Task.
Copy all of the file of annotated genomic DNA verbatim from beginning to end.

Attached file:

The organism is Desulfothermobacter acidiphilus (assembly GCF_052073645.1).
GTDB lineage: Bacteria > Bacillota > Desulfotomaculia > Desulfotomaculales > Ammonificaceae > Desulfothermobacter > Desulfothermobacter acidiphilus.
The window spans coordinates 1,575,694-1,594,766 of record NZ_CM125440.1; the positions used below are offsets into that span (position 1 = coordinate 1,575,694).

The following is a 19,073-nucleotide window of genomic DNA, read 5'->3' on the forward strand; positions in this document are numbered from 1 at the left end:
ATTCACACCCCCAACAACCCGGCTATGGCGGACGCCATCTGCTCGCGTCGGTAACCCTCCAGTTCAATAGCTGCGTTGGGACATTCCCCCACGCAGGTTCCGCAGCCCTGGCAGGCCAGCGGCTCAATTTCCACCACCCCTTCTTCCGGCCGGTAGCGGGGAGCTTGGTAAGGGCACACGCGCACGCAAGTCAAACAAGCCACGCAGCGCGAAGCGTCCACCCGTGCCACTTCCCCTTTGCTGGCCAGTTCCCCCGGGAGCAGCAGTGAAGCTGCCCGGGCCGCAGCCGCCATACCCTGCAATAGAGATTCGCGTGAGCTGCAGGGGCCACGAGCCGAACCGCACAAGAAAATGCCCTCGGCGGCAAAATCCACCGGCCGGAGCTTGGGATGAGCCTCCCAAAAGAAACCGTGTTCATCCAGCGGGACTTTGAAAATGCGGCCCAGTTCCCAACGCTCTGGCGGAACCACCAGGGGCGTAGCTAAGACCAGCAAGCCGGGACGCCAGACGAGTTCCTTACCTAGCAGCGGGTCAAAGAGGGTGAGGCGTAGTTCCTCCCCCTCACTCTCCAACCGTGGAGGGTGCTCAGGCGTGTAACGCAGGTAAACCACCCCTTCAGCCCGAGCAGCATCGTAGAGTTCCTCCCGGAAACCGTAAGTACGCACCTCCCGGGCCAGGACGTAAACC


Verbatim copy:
The organism is Desulfothermobacter acidiphilus (assembly GCF_052073645.1).
GTDB lineage: Bacteria > Bacillota > Desulfotomaculia > Desulfotomaculales > Ammonificaceae > Desulfothermobacter > Desulfothermobacter acidiphilus.
The window spans coordinates 1,575,694-1,594,766 of record NZ_CM125440.1; the positions used below are offsets into that span (position 1 = coordinate 1,575,694).

The following is a 19,073-nucleotide window of genomic DNA, read 5'->3' on the forward strand; positions in this document are numbered from 1 at the left end:
ATTCACACCCCCAACAACCCGGCTATGGCGGACGCCATCTGCTCGCGTCGGTAACCCTCCAGTTCAATAGCTGCGTTGGGACATTCCCCCACGCAGGTTCCGCAGCCCTGGCAGGCCAGCGGCTCAATTTCCACCACCCCTTCTTCCGGCCGGTAGCGGGGAGCTTGGTAAGGGCACACGCGCACGCAAGTCAAACAAGCCACGCAGCGCGAAGCGTCCACCCGTGCCACTTCCCCTTTGCTGGCCAGTTCCCCCGGGAGCAGCAGTGAAGCTGCCCGGGCCGCAGCCGCCATACCCTGCAATAGAGATTCGCGTGAGCTGCAGGGGCCACGAGCCGAACCGCACAAGAAAATGCCCTCGGCGGCAAAATCCACCGGCCGGAGCTTGGGATGAGCCTCCCAAAAGAAACCGTGTTCATCCAGCGGGACTTTGAAAATGCGGCCCAGTTCCCAACGCTCTGGCGGAACCACCAGGGGCGTAGCTAAGACCAGCAAGCCGGGACGCCAGACGAGTTCCTTACCTAGCAGCGGGTCAAAGAGGGTGAGGCGTAGTTCCTCCCCCTCACTCTCCAACCGTGGAGGGTGCTCAGGCGTGTAACGCAGGTAAACCACCCCTTCAGCCCGAGCAGCATCGTAGAGTTCCTCCCGGAAACCGTAAGTACGCACCTCCCGGGCCAGGACGTAAACC